Ultimately, the future of South Africa lies in its education system. Without proper education, the country will be unable to create original solutions to the township problems. It will be unable to effectively govern a stubborn population with innovative methods. South Africa is facing a severe shortage of necessary skills to produce the goods that have propelled it to the forefront of the developing world. South Africa is considered a global leader in development as a BRICS country, but to retain this status more than a minority of citizens must be educated. To maintain this momentum, South Africa will require the skill and knowledge of all of its components. Poor education breeds dependency, tyranny, corruption, oppression, and poverty. Peace between the races from decades of oppression is precarious. If this inequality continues, the peace will be broken. It was not long ago that the apartheid regime fell, and without the proper conditions the state could regress to these hatreds once again. The way out of this is by increasing the caliber of education across the country. I participated in a discussion recently on the topic of race in South Africa. The participating South Africans did not believe that South Africa could ever truly become one unified cultural unit, such as the rainbow nation. Their justification was the rampant inequality evident today in society. However, one student who grew up in Johannesburg believed that while it was not possible for her generation, or the next, or probably the next, it could happen in the future. She explained how her parents grew up under apartheid and were subject to its influence, which they taught to her. However, with her university education she was able to truly understand the cultural, political and economic problems in South Africa. She made friends with blacks, whites and coloureds and now has broken the stereotype to embrace a unified country. Without education, every family would perpetuate their old frustrations onto their children, who would share this with their children. Education was the one factor that would change this and teach tolerance. South Africa is not the rainbow nation. It is radically divided. Its people are suffering from malnutrition, disease, corruption, poverty, and inequality. But, the circumstances are improving. Little by little blacks are raising themselves from this poverty, and it is with the power of education. My first boss Debbie told me that she was amazed by the transformation that has taken place in South Africa in her lifetime. When she grew up, she never spoke to blacks. Now, she has hired them and retains them as close friends. This small fact gives me hope. Changes in this country will not come over night. They might not even happen in the next 50 years. But, with the power of education South Africa has great potential to be a shinning example for third world development.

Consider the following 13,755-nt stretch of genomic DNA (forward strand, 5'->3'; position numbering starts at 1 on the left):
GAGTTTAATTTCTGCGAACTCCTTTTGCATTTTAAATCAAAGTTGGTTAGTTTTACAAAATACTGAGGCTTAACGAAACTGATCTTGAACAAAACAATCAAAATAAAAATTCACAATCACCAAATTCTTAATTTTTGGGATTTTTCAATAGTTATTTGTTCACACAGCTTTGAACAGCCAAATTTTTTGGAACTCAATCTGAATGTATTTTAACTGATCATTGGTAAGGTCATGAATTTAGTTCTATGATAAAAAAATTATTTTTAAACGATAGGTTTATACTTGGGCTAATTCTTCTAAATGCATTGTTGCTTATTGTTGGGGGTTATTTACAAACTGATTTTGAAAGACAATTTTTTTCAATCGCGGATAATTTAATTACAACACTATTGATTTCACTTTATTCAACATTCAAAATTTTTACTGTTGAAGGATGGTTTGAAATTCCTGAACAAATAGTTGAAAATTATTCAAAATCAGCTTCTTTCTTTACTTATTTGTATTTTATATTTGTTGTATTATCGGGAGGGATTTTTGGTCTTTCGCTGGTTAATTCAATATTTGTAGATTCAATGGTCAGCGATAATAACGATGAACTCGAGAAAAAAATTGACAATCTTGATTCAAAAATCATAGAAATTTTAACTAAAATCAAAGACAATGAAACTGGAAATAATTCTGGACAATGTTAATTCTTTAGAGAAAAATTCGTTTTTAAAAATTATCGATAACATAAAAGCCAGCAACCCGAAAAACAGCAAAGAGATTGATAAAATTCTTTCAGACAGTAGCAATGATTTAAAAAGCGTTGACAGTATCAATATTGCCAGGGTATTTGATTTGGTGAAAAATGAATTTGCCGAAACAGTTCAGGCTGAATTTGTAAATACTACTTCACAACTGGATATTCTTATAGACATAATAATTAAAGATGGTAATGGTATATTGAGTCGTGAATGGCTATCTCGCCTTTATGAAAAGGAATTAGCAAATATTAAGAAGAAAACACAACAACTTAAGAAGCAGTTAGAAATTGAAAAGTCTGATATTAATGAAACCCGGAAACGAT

Abel, Lydia. Meyer, Susan. February 2013. External Evaluation of Courses Offered By the Cape Teaching and Leadership Institute: Final Impact Report. Asmal, Kader. October 10, 2003. Ministry of Education. Speech at the colloquium marking the launch of the foundation phase of systemic evaluation report. Cape Town, South Africa. Arts Students Perform at Jamboree. August 6, 2013. The South African Education and Environment Project. Posted to website: Bulletin of the World Health Organisation. 2002. ‘African children talk faster with iron’. 80(2). Fleisch, Brahm. 2008. Primary Education in Crisis: why South African school children underachieve in reading and mathematics. Juta & Co, LTD. Cape Town, South Africa. Fokazi, Sipokazi. August 7, 2013. Many Pupils Have Not Eaten. IOL News. South Africa. John, Victoria. May 17, 2013. Dropout Rate Points to Lack of Support. Mail and Guardian. Keen, Jane. August 5, 2013. Personal Interview. Lindow, Megan. 2011. Weaving Success: Voices of Change in African Higher Education. Partnership for Higher Education in Africa, New York. Nelson Mandela Foundation. 2005. Emerging Voices: A Report on Education in South African Rural Communities Cape Town: HSRC Press 54. SAEP Arts Students Perform at CAPA. July 8, 2013. The South African Education and Environment Project. Posted to website: Saunders, Stuart. May 11, 2013. Speech. The South African Education and Environment Project. 2012. Annual Report. Cape Town, South Africa. Zuma, Jacob. International Cooperation Agency. June 2, 2013. Japan. Address.